Revisionist history works for Abraham Lincoln:Vampire Hunter
RICHARD ROEP E R firstname.lastname@example.org June 20, 2012 6:22PM
Updated: July 23, 2012 7:30AM
New York Times headline: “Aside From the Vampires, Lincoln Film Seeks Accuracy.”
“CBS This Morning” website headline: “Was Abe Lincoln Really a Vampire Hunter?”
Toronto.com headline: “Fudging history: ‘Men in Black 3’ and ‘Abraham Lincoln, Vampire Hunter.’ ”
Granted, some of these stories are done with a wink, but there’s something hilarious about any discussion focuses on whether a movie called “Abraham Lincoln, Vampire Hunter” is faithful to documented history.
Folks. I know there are more movies and TV shows about vampires than cops these days, but with the possible exceptions of Keith Richards, I’m reasonably certain vampires are purely fictional creations.
From the instant-classic title to all scenes of an ax-twirling Honest Abe beheading the undead to Mary Todd Lincoln saying, “Abe, we’re going to be late to the theater!” every frame of Abraham Lincoln, Vampire Hunter plays like one of the fake trailers in “Tropic Thunder.” My full review of the film will be on richardroeper.com soon, but can I just tell you, “ALVH” is one ridiculous, hilarious, outrageous, bloody good time at the movies.
And it’s about as historically accurate as “Captain America.” Of all the films made about Lincoln, I’m reasonably certain this is the first one with an action sequence in which the vampire that killed Abe’s mother literally throws a horse at Young Abe.
A Fox affiliate in South Carolina notes, “While [the novel on which the film is based] is a work of fiction, it received the attention of some Clemson University professors, including one historian [who said] one thing is for sure — this isn’t the same Honest Abe that students learned about in school.”
The site quotes Lincoln scholar Orville Vernon Burton (perfect name), who tells us, “They have Lincoln as a vigilante, outside the rule of law, killing vampires.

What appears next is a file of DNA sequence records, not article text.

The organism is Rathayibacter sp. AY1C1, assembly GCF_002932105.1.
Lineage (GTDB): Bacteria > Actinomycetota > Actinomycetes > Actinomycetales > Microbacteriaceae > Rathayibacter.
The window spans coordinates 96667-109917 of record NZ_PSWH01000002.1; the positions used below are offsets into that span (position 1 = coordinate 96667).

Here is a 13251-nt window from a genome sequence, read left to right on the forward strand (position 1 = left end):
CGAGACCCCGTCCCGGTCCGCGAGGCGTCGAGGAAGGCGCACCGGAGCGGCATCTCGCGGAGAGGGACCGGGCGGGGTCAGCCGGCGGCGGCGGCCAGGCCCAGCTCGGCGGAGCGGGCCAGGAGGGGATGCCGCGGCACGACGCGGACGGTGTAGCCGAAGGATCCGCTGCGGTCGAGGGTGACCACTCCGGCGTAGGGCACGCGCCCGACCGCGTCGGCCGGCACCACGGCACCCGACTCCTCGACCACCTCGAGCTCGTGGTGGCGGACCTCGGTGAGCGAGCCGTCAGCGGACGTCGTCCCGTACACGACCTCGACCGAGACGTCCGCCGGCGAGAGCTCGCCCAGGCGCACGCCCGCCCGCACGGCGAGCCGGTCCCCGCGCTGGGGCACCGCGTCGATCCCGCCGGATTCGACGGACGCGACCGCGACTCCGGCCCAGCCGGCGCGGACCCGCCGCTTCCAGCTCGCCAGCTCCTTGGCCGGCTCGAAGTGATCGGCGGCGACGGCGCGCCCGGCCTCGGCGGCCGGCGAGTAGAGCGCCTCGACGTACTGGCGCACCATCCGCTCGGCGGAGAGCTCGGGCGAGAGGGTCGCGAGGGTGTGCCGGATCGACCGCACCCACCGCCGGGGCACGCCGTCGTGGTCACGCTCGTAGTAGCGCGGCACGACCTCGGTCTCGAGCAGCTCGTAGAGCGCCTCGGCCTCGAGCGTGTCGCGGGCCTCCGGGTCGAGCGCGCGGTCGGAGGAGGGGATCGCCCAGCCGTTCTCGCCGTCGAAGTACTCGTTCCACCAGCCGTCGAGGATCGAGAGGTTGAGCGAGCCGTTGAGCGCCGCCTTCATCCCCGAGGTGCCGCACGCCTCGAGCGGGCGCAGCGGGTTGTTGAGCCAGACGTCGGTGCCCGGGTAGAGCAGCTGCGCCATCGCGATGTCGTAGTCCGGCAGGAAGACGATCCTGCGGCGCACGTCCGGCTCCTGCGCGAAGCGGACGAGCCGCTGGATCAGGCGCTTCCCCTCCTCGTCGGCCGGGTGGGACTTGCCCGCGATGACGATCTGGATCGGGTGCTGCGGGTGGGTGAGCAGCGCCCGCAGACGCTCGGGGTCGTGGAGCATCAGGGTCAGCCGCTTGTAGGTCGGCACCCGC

“Lincoln didn’t hunt, never used vile words or cursed, never took God’s name in vain and didn’t drink or chew.”
Bet he never had to dodge a flying horse, either.
Based on the terrific mash-up novel from Seth Grahame-Smith (who previously gave us Pride and Prejudice and Zombies), “Abraham Lincoln Vampire Hunter” is pure camp, and how could it not be?
We’re talking about a movie with “Karate Kid”-like sequences of young Abe learning how to twirl his ax. A movie in which we’re told the South nearly won the Civil War because its troops were fortified with vampires, and we all know how hard it is to kill vampires. A movie in which Abe’s vampire mentor begs to let him turn Abe so they can fight injustice through the centuries. (Hmmm. Might have been kind of awkward to have Lincoln on the penny and the $5 bill, not to mention all those schools and roads, if he were still around, albeit with pale skin and an aversion to the sun.)
Something tells me Steven Spielberg’s upcoming film on Lincoln will be a smidge more accurate.
When movies meet history
Ever since Hollywood started making movies, fictional heroes (and fictionalized historical figures) have been inserted into the timeline of real events.
Sometimes the depiction feels utterly authentic, e.g., “Saving Private Ryan.” Sometimes we get revisionist, revenge history, e.g., “Inglourious Basterds.”
And often it’s pure pop silliness, as when a time-traveling Agent J and the young Agent K battle an alien on the launch pad of Apollo 11 in “Men in Black 3,” or an evil mutant ex-Nazi creates the Cuban Missile Crisis in “X-Men: First Class,” or Edgar Allan Poe is tormented by an evil genius who is using Poe’s fiction as inspiration for a series of murders in The Raven.
Somehow, I think Lincoln’s true legacy will outlive a cheesy splatter film.